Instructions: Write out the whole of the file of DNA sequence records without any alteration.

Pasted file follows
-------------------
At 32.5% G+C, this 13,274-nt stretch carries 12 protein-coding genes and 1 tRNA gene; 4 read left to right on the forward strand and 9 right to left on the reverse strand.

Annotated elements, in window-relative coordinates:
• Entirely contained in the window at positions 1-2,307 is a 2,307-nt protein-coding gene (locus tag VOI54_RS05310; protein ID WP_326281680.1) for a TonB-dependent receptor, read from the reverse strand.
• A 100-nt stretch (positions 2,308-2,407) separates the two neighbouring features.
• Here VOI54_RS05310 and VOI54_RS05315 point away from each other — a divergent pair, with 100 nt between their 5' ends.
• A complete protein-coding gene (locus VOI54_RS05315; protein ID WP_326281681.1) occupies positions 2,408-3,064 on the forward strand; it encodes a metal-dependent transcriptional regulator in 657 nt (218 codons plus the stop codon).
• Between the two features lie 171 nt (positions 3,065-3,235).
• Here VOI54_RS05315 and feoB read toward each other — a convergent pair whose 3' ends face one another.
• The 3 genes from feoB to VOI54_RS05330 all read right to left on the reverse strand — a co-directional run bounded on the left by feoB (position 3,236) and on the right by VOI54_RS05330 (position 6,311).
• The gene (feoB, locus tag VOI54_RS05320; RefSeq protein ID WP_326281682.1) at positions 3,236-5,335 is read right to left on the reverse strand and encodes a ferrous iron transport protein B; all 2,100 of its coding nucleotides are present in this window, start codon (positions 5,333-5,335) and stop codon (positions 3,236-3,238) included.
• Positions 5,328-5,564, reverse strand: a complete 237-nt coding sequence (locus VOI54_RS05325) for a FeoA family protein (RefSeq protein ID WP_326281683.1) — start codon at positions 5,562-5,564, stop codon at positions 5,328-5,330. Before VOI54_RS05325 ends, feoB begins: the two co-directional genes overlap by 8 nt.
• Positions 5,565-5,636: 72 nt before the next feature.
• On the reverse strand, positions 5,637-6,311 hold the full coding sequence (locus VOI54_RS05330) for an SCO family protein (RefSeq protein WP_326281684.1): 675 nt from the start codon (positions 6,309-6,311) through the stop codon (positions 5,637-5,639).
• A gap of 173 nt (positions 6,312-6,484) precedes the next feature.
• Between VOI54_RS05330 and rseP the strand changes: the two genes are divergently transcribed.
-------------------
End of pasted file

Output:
At 32.5% G+C, this 13,274-nt stretch carries 12 protein-coding genes and 1 tRNA gene; 4 read left to right on the forward strand and 9 right to left on the reverse strand.

Annotated elements, in window-relative coordinates:
• Entirely contained in the window at positions 1-2,307 is a 2,307-nt protein-coding gene (locus tag VOI54_RS05310; protein ID WP_326281680.1) for a TonB-dependent receptor, read from the reverse strand.
• A 100-nt stretch (positions 2,308-2,407) separates the two neighbouring features.
• Here VOI54_RS05310 and VOI54_RS05315 point away from each other — a divergent pair, with 100 nt between their 5' ends.
• A complete protein-coding gene (locus VOI54_RS05315; protein ID WP_326281681.1) occupies positions 2,408-3,064 on the forward strand; it encodes a metal-dependent transcriptional regulator in 657 nt (218 codons plus the stop codon).
• Between the two features lie 171 nt (positions 3,065-3,235).
• Here VOI54_RS05315 and feoB read toward each other — a convergent pair whose 3' ends face one another.
• The 3 genes from feoB to VOI54_RS05330 all read right to left on the reverse strand — a co-directional run bounded on the left by feoB (position 3,236) and on the right by VOI54_RS05330 (position 6,311).
• The gene (feoB, locus tag VOI54_RS05320; RefSeq protein ID WP_326281682.1) at positions 3,236-5,335 is read right to left on the reverse strand and encodes a ferrous iron transport protein B; all 2,100 of its coding nucleotides are present in this window, start codon (positions 5,333-5,335) and stop codon (positions 3,236-3,238) included.
• Positions 5,328-5,564, reverse strand: a complete 237-nt coding sequence (locus VOI54_RS05325) for a FeoA family protein (RefSeq protein ID WP_326281683.1) — start codon at positions 5,562-5,564, stop codon at positions 5,328-5,330. Before VOI54_RS05325 ends, feoB begins: the two co-directional genes overlap by 8 nt.
• Positions 5,565-5,636: 72 nt before the next feature.
• On the reverse strand, positions 5,637-6,311 hold the full coding sequence (locus VOI54_RS05330) for an SCO family protein (RefSeq protein WP_326281684.1): 675 nt from the start codon (positions 6,309-6,311) through the stop codon (positions 5,637-5,639).
• A gap of 173 nt (positions 6,312-6,484) precedes the next feature.
• Between VOI54_RS05330 and rseP the strand changes: the two genes are divergently transcribed.